Psychologically Recovering From Chronic lllness - experiences welcome

Posted , 3 users are following.

Hi there… just feeling a bit alone in my situation at the moment and wanted to share my feelings and hear how others in a similar situation have managed.

I’m in my early 20s now, but aged 11 I became unwell with a rare endocrine condition. I rapidly became very disabled, felt absolutely awful most of the time, couldn’t go to school and needed almost full-time care – not to mention the restrictions it put on my lifestyle generally. I was misdiagnosed, so didn’t really get any treatment and after being ill so long I wasn’t expected to recover. However at the beginning of last year (after four years of trying) I managed to get some medication on a personal hunch about what might be wrong with me. Within 48 hours of starting the drugs I was transformed. I’m not ‘cured’, but the medication means my condition is now something I can live with and I actually have a decent quality of life again.

I’m pretty happy now, the trouble is that I’m very worried something else will come along/my condition will deteriorate again and stop me doing the things I’ve grown to love. This is not unjustified, very little is known about my condition (it doesn’t even have a name) and my drug regime already takes its toll. That said, I know worrying will not do anything to help and I want to make the most of being well. Most of the time I just go about my life without thinking about it too much, but now and then I’ll have a few days when something triggers my anxiety and I just get distraught thinking of all the things I won’t be able to do anymore if I get ill again.  I’m not scared of illness itself, just its impact on my lifestyle and happiness.

The other problem I’ve been left with is that I coped with being so ill for so long by greatly reducing my expectations of life – as far as I was concerned things like work, relationships, education, holidays, sport etc were just not going to happen and eventually I accepted that and felt better for that acceptance. Now ‘wanting’ anything of that ilk just seems absolutely terrifying and when I do allow myself to ‘want’ something I worry about all the things that could potentially prevent it happening. For example in three weeks, I’m going away for the weekend to a national sports training camp thing, it’s a great opportunity and will be the first time I’ve stayed over anywhere outside the county since before I got ill. At first I was really excited and looking forward to it, but on realising how much I ‘want’ to go, this has turned into a fear that I’ll get injured/pick up a nasty bug and won’t be able to do it after all.

Note that, whatever happens, I won’t let my anxiety stop me doing the camp, and these problems aren’t taking over my life, but they do stop me being as relaxed and happy as I might otherwise be. I’ve had, and still have a bit, of counselling for this issue – but don’t feel I’m making much more progress on it. Is this something, like grieving, that I just need to give time? I was ill for nearly 10 years after all (on top of years of abuse and bullying previous to this) and have only been well again for just over 18 months, maybe it would be daft to expect to feel completely fine about the situation in such a short period of time. I just want to feel like a survivor and not a victim.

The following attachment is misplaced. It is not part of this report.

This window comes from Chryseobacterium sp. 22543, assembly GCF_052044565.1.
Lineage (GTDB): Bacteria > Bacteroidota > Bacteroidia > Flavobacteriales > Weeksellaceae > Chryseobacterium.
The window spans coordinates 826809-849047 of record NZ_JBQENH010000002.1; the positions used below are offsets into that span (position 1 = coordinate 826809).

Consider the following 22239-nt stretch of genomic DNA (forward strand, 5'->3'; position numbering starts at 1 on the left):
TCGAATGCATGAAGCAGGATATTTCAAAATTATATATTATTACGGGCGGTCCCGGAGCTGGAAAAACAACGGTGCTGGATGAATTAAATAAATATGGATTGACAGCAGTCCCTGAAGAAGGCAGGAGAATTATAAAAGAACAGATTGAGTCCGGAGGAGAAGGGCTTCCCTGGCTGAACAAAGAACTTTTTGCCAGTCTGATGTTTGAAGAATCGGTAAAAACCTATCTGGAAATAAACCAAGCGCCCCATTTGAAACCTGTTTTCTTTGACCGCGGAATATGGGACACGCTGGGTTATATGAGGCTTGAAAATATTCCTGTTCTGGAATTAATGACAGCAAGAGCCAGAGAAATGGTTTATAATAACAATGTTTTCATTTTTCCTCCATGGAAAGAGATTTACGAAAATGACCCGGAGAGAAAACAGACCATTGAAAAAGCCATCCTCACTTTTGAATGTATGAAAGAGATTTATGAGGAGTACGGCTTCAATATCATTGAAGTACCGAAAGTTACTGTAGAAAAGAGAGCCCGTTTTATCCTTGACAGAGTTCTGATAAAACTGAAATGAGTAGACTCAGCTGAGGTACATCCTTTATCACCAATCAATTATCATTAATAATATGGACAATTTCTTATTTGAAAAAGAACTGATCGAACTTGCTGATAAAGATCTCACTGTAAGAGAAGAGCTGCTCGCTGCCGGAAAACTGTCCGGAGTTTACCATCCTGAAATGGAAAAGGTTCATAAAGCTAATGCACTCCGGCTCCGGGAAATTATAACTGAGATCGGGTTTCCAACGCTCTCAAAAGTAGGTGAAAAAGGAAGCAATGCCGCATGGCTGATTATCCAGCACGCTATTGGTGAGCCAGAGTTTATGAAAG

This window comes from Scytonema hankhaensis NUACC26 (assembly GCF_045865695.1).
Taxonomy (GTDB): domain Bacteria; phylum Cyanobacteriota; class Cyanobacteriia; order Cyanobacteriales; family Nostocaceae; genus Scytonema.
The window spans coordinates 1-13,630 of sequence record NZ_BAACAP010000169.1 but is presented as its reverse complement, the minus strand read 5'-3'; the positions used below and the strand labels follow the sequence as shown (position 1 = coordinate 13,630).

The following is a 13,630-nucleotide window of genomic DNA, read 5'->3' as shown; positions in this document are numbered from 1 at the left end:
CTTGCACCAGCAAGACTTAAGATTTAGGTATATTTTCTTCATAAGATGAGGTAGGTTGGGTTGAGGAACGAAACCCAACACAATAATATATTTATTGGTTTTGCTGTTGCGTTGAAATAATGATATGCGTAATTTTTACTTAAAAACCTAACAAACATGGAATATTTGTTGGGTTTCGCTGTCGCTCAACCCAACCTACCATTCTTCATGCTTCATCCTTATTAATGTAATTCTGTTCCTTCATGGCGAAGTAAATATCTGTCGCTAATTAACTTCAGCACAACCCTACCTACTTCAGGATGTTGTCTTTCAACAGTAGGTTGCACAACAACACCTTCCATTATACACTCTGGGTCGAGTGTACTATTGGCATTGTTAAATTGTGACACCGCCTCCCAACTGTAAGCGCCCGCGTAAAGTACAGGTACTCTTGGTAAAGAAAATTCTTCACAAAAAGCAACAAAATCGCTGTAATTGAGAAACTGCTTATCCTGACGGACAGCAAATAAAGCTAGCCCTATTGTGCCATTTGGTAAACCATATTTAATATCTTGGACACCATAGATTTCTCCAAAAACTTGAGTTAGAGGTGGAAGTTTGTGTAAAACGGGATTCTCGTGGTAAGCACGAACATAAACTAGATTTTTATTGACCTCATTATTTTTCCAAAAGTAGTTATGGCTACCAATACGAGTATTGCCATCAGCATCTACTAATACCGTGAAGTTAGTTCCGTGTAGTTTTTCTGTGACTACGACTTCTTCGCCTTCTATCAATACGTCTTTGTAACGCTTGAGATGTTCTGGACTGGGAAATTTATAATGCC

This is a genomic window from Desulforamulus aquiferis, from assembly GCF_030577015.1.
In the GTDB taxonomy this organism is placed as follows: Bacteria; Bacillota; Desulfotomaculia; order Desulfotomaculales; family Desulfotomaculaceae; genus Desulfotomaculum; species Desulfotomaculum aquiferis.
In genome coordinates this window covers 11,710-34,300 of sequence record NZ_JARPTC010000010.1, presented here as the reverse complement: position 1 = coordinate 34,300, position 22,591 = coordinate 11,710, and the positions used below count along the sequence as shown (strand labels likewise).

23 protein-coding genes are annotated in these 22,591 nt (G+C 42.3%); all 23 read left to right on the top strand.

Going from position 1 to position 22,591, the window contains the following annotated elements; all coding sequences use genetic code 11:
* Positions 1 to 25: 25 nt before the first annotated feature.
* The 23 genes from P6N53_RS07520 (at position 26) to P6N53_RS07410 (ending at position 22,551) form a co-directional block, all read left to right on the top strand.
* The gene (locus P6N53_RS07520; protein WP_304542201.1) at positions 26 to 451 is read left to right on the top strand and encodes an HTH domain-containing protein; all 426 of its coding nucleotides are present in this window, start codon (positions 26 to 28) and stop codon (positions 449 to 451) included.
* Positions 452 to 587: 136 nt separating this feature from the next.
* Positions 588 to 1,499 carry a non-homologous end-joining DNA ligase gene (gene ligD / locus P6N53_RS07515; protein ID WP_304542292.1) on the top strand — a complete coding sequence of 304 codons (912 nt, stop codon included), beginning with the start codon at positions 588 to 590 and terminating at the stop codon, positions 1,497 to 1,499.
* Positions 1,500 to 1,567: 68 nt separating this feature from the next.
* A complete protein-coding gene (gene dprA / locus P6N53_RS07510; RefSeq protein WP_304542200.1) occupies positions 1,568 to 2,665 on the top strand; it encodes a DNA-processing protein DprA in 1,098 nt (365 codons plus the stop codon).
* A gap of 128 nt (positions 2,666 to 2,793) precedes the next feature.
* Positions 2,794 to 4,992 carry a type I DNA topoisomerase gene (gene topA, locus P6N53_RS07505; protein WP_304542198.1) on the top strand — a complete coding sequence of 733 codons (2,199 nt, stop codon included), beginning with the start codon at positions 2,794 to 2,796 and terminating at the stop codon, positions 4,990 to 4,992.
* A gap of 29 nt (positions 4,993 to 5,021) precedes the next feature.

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  • Posted

    I'm also recovering from a chronic 'invisible' illness. Previously thought to be endocrine, but now I've been diagnosed properly, it's actually cardiac and immunological. I'm still anxious about it, I'll have these cardiac symptoms for the rest of my life and I'm trying to learn to go out and enjoy myself again! 
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  • Posted

    Hi. 

    I haven't been though a serious illness but I just wanted to say that you need to give yourself time to build up some good memories.  It's only natural that you have negative thoughts as most of your references are of not being able to do things, so being able to do them must seem quite unreal.  I suffer from anxiety issues and even though I'm getting better there are still some things that I can't imagine being able to do, but I'm doing more and more and learning not to listen to those negative thoughts.

    Have fun on your weekend away and you'll soon start to realise that the good things are real, and that you can do them, until one day you won't even think about it biggrin

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    • Posted

      I think you have a point there, as in particular the things I'm worried about in regards to the training weekend are quite obviously related to issues I had in the past.  In particular I'm worried about catching a cold, something I used to have a real phobia about because they'd make me so ill (it would take months to recover from them, and mere sniffles for other family members could leave me hallucinating from fever). I thought I was mostly over that as I got loads of colds in the first few months after starting medication (probably because I started going out much more again) and realised they weren't that big a deal anymore, but I think there's still part of my subconscious that sees them as a major disaster. The more 'normal' experiences I have, the easier it gets to imagine things actually being ok in future.
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  • Posted

     hope you go from strength to strength, my problem is withdrawing from pregabalin, plus I also have M.E. and I think this has crept up on me,   all the best, rosie.
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